• Jen says:

      Hi Morgan, I just put the yarn flat on the wood, and put the staple straddling the very center of the yarn to hold tin place. Does the help?

      • Morgan says:

        Are the “two ponytails” of each bundle of yarn going up and down or side to side?

        • Jen says:

          I’m not totally sure what you’re asking, but they all go up and down.

          • Anonymous says:

            I also don’t understand how to position the yarn bundles so you won’t see the staples… if you are standing over the horse looking down, are the yarn bundles placed vertically (up and down) or horizontally (side to side) ??

          • Kathryn says:

            I also am confused about how to place the yarn bundles so the staples are not seen…. if you’re standing over the horse looking down, do the yarn bundles go vertically (up and down) or horizontally (side to side)???
            I know its been awhile but any guess as to how many bundles you used to get it so full?

  6. samantha smith says:

    Hi =)
    I’m planning on giving an old rocking horse i found at a garage sale a makeover for my little ones for Christmas this year and I just know this is going to be so helpful and inspiring so thank you! Mine still has the handlebar but it slides right out. Can you tell me more about how you secured yours?

    • Jen says:

      Hi! Thank you for following WithHeart, and for your question. Our daughters love the rocking horse we restored for them, and I’m sure you’re kids will love yours too! I’d suggest putting a good amount of wood glue in the hole, and pushing the handle bar through the hole. Twist the handlebar around a few times to ensure wood glue covers the full surface and makes a good bond. Then wipe off the excess glue with a wet rag or paper towel before it starts to dry. We glued the handlebar before we painted the rocking horse, but you could probably glue it in after you paint if you had to. Good luck!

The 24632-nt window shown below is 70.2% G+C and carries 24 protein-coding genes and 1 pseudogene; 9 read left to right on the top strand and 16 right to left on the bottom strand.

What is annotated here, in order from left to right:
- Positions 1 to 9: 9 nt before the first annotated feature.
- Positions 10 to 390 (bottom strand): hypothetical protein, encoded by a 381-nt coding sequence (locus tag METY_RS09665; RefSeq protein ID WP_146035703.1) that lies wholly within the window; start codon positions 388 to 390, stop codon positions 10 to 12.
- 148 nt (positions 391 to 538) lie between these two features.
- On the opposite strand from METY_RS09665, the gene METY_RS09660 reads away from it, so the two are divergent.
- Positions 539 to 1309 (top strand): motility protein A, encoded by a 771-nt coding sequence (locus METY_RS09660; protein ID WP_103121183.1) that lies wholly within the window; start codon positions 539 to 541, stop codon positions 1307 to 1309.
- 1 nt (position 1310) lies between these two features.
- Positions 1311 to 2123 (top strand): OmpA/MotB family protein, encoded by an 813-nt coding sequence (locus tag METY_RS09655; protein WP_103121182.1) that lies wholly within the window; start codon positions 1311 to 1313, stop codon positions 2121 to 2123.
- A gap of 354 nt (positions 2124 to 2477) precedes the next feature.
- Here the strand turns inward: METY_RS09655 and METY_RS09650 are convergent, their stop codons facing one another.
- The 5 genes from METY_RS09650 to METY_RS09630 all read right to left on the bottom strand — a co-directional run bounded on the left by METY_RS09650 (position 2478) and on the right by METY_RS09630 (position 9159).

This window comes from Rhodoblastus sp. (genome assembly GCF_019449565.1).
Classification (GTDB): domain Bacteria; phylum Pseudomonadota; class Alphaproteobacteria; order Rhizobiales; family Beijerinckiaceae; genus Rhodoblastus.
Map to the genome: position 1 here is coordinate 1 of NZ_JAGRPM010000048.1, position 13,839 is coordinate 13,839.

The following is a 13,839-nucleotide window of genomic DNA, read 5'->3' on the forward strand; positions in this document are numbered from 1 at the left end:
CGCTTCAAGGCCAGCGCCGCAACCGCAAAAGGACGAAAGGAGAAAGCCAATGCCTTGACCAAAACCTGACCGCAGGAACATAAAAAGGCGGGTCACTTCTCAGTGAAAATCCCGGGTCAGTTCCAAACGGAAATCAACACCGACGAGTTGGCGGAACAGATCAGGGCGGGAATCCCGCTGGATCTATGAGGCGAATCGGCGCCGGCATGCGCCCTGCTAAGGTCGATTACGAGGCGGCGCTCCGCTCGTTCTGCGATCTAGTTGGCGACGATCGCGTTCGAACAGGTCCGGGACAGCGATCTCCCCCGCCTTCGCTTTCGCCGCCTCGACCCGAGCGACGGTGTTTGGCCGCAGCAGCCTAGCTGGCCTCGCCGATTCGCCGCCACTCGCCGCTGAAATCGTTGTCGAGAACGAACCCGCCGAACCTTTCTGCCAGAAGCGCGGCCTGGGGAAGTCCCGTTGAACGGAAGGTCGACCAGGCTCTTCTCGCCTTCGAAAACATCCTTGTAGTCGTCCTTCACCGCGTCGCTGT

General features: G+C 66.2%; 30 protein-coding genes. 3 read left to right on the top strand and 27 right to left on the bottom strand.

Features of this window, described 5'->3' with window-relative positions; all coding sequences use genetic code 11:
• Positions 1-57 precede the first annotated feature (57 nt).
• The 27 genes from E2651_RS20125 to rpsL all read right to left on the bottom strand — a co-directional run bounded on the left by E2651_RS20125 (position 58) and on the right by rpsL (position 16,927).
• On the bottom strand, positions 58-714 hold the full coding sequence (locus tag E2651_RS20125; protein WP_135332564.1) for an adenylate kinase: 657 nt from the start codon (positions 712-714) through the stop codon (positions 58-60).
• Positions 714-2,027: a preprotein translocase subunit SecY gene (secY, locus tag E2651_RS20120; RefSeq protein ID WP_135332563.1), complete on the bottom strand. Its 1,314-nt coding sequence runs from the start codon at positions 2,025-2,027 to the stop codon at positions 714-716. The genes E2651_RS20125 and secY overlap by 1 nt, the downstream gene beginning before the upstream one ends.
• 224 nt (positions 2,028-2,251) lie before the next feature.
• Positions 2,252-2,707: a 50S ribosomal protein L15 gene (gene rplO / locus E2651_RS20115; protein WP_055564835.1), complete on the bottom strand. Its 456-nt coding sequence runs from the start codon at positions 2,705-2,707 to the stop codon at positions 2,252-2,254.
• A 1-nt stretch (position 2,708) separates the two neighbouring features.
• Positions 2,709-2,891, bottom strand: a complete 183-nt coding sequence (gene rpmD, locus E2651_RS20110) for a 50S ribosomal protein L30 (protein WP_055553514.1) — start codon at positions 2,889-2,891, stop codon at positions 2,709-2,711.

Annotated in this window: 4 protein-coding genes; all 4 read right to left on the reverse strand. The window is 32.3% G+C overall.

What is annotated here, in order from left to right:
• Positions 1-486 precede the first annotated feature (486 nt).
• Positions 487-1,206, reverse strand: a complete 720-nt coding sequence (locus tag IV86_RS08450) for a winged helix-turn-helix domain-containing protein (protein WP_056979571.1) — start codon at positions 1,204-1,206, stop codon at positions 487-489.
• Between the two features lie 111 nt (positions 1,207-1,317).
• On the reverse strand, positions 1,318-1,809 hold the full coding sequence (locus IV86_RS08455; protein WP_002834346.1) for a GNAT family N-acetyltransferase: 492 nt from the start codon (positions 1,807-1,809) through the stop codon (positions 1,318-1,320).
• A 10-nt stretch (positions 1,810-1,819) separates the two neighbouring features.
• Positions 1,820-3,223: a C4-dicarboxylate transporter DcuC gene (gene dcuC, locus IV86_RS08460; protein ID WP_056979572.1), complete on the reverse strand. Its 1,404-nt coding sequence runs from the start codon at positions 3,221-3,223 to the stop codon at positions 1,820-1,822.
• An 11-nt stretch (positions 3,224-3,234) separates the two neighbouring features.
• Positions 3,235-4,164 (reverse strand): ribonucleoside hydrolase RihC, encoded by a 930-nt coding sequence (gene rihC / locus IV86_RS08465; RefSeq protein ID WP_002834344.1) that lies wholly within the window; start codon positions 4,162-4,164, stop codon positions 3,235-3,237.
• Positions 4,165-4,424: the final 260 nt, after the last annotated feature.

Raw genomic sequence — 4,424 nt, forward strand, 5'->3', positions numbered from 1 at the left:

7. Meredith says:

    Could you tell me where you purchased your replacement handle bars? I purchased a wooden rocking horse at goodwill for $5, but it is missing the handle bar and I’m having a difficult time finding a replacement. Thank you!

  8. Sherry says:

    hi – lovely!

    How did you secure the saddle to the horse?

    • Jen says:

      Thank you! Everything was staples, and the original screws. I basically just put it all back together the way I took it apart.

  9. danielle says:

    This came out so awesome! My mom just recently gave me my old rocking horse that I want to refresh for my baby thats on the way. Do you happen to remember how much yarn you used?

  10. Cyndy Mackenzie says:

    How did you reattach the seat ,,I am working on my first and the wooden seat is screwed on I had hoped to cover the “saddle” but then realized I would be unable to screw it back in place 🙁

  11. Rebekah Hopkins says:

    How did you secure the seat? I’m going to rescue the rocking horse I got at goodwill today for $5 and it doesn’t have a seat but I was thinking of putting one on.

  12. Jocelyn says:

    I thrifted a rocking horse as well. Sadly it’s also missing the handles .
    Where did you buy yours?